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Mouse anti-bat monoclonal antibody

Bat_photo

One of the problems with studying bat immunology is that no serologic assay exists to probe bat responses to various pathogens such as rabies, severe acute respiratory syndrome (SARS) and Geomyces destructans, the etiologic agent of white nose syndrome, a condition associated with an unprecedented bat mortality event in the United States. Filling that gap was ideal for our organization since our rabies lab receives bats for testing throughout the year. So far, experimentation with our unique mAb (BT1-4F10) showed that it could distinguish between rabies infected versus non-infected bats in an assay commonly used to detect rabies but never before in bats.

Emerging pathogens, many of them viruses, continue to surprise us by an underappreciated source, bats. Although bats are among the most abundant, diverse and geographically dispersed orders of terrestrial mammals, typically little has been studied about the bat as a host carrying microorganisms and transmitting pathogens to other species. In fact, bats are increasingly proving to be rich reservoirs of emerging viruses and re-emerging viruses as we disrupt by encroaching natural areas exposing not only ourselves, but our domesticated animals to viruses that earlier lacked opportunities to jump species.

Results

Figure 1. SDS-PAGE                Figure 2. WESTERN BLOT

Figure_1._SDS-PAGEFigure_2._WESTERN_BLOT

Figure 1. is an SDS-PAGE gel immunoprecipitated bat serum using mAb BT1-4F10. The left side (NR) is non-reduced, showing the whole protein. The right side (R), is the reduced lane which shows the different chains of precipitated proteins. This is a Coomassie stain (identifies all proteins), therefore, it shows that mAb BT1-4F10 binds to a part of proteins of the molecular weight of IgG and additional Igs. The IgG and L chain are identified by their molecular weight; however, the identities of the mu and gamma chains were confirmed by mass spectrometry.

Figure 2. is a Western blot analysis of whole serum as detected by mAb BT1-4F10. Again, the left side shows the non-reduced proteins, mainly IgG protein because all of the chains are attached to each other. The right side is the reduced lane, where the different chains are separated and the one directly bound by the mAb (Light chain) is visualized. This shows that mAb BT1-4F10 recognized bat L chain and because L chain is part of the entire Ig molecule.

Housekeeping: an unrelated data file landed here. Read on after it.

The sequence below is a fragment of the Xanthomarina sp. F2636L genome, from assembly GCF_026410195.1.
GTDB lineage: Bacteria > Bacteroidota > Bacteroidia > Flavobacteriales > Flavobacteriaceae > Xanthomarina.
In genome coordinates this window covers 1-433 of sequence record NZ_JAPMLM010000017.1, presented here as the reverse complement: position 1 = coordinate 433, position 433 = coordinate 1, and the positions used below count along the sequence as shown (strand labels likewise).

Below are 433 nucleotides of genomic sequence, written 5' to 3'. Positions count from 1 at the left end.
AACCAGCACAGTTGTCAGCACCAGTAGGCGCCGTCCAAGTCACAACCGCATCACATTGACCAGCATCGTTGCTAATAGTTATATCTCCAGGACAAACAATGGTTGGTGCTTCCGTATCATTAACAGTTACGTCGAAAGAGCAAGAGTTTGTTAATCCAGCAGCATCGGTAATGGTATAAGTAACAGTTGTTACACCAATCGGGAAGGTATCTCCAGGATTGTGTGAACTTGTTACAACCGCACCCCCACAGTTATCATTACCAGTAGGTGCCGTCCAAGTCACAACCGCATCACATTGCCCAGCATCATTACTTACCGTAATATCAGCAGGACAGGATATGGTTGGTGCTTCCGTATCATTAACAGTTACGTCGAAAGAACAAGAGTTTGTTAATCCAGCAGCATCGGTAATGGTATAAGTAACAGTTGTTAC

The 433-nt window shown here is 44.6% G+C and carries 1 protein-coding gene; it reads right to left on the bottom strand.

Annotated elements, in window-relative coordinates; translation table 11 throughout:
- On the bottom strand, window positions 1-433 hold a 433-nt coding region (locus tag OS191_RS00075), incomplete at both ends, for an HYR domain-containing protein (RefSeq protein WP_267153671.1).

Host

Mouse

Target Species

Bat (microchiropteran only)

Targeted Applications

ELISA, SDS-PAGE, Western blot, Immunohistochemistry and immunofluorescence

Clone

BT1-4F10

Advantages

  • Diagnosis of rabies in bats vs. typical measurement by viral neutralization assays
  • Enable research on fundamental properties of the microchiropteran immune system
  • Assess the status of bat immunity to specific pathogens i.e. Geomyces destructans, the etiologic agent of white nose syndrome
  • Provide diagnostic assays for analyses of antibodies from bat sera
  • Provide a platform for analysis of bat tissues by ELISA, immunochemistry, immunohistochemistry, Western blot and flow cytometry

State of Development

The monoclonal antibody identifies all immunoglobulin classes, IgG, IgD, IgE, IgA and IgM.

We have about 75 different mAbs that react with different bat cells, blood products and different types of bat immune cells yet to be characterized.

Inventors

William T. Lee, Ph.D
Robert J. Rudd, M.S.
April D. Davis, DVM/Ph.D
Derek D. Jones

Contact

Diane L. Borghoff, B.S., M.S.
Marketing & Licensing Associate – Intellectual Property
Health Research, Inc. – 150 Broadway – Suite 560, Menands, New York 12204-2719 U.S.A.
Phone 518-431-1213  Fax 518-431-1234
E-mail:  diane.borghoff@healthresearch.org  Website:  www.healthresearch.org